Q: What do you think are some of the factors that need to be considered when it comes to implementing the Belt and Road initiative across different cultures?
A: The Schiller Institute has organized hundreds of seminars and conferences on the New Silk Road for 26 years. We have always made the point that for this New Silk Road to succeed in the tradition of the old Silk Road, which was also an exchange of ideas and cultures, not just products and technology, you have to combine economic cooperation with dialogue between cultures. This dialogue must be on the highest level, so each culture has to present examples of the best of their culture, like Confucianism, Italian renaissance, the German classical period, and present the best works of arts in music and poetry, paintings and other forms of art. Our experience is that when people get into contact for the first time with expression of such high culture from another culture, they are surprised by its beauty. And this beauty then opens the heart and souls of the people. And this is the best medicine against chauvinism, xenophobia, and prejudice, and it opens the way for the love of other cultures. This is in conformity with Confucian teaching that all activity must be combined with strengthening of love for the mankind, because without that cultural component, that New Silk Road will not flourish.
Q: What do you think such high profile events like the recent summit suggest about China’s role in world affairs?
A: I think it a great honor for me to participate in this Belt and Road Forum, and I was deeply impressed by the speech of President Xi Jinping. Among all participants I spoke with there is consensus that we are actively participating in the shaping of history. All this means that China is right now leading the world in terms of providing the perspective for the future. I think this has been recognized by many countries in Latin America, in Africa, in Asia, and even some European countries start to recognize it is in their best interests to ally with that initiative. So I think it has made clear that China is the only country right now that offers a positive perspective to overcome the strategic bottleneck of our present times.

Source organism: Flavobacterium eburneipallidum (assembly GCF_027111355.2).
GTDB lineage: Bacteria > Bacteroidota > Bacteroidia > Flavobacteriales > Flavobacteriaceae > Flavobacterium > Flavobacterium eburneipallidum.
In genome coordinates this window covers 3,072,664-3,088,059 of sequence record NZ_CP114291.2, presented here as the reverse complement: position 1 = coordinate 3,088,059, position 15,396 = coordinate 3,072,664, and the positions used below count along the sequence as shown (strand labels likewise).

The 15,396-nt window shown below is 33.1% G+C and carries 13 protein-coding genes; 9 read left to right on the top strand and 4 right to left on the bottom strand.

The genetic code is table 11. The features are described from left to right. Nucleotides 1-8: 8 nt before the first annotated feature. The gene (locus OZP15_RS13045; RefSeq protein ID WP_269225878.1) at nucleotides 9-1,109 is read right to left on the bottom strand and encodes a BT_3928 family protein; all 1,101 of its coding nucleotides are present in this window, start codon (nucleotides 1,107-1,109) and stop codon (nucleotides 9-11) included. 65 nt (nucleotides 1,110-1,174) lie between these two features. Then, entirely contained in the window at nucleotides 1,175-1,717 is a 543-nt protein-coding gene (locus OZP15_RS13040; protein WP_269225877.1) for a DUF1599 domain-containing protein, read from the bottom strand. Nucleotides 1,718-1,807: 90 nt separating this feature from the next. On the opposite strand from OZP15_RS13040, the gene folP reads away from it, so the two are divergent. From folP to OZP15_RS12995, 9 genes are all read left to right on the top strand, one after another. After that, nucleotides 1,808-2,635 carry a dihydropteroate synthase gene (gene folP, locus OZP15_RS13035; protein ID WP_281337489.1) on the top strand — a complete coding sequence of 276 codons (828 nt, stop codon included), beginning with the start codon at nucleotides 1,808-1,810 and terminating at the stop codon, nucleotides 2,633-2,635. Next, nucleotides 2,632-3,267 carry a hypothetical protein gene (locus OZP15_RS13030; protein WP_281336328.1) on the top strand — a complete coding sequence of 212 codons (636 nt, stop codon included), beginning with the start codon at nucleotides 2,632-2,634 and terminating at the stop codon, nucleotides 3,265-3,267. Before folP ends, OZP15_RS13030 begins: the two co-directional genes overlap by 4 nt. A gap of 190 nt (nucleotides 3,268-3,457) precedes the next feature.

Q: In the past, the quest for prosperity invariably led to competition, strife, or wars. Is this avoidable?
A: Concerning the question of competition, strife and war, I think this must be replaced by joint development. Here I would like to quote from Pope Paul VI who said that “Development is the new name for peace.”
Q: How do you think the West responds to the Belt and Road Initiative?
A: The responses have been mixed, because you have those who want to stick to the old geopolitical thinking, to the status quo of their power, and to their understanding of their power position. I think this is an outdated way of thinking. Many think-tanks of the West are still publishing reports along these lines. But there is a wind of change. Many European countries have realized the potential of collaborating with the Belt and Road, which includes Greece, Serbia, Hungary, Slovenia, Czech Republic, Italy, Spain, Portugal, and Switzerland. So I think this tendency will increase. Those countries which are more reserved — like Germany — will have to change. But I think German industries, particularly those middle-sized industries, are absolutely in cooperation with China in the Belt and Road Initiative.
Q: Say something about your China experience.
A: I was first in Shanghai 46 years ago in 1971, after traveling on a cargo ship. Although it was not the best time to be in China, it had awakened my love for China. The city has changed completely. Except for some buildings on the Bund, I couldn’t find anything in my memory. I could not think of any other countries in the planet that have seen such gigantic changes. I think the Chinese people are much too modest. They should feel more confident about what they have accomplished. They have created the biggest miracle of the world, even bigger than the post-war German economic miracle. They should be very proud to be Chinese. The decision by Moody’s Investors Service to cut China’s sovereign ratings is insane. In German we have a saying: People should touch their own nose first before they made a stupid criticism.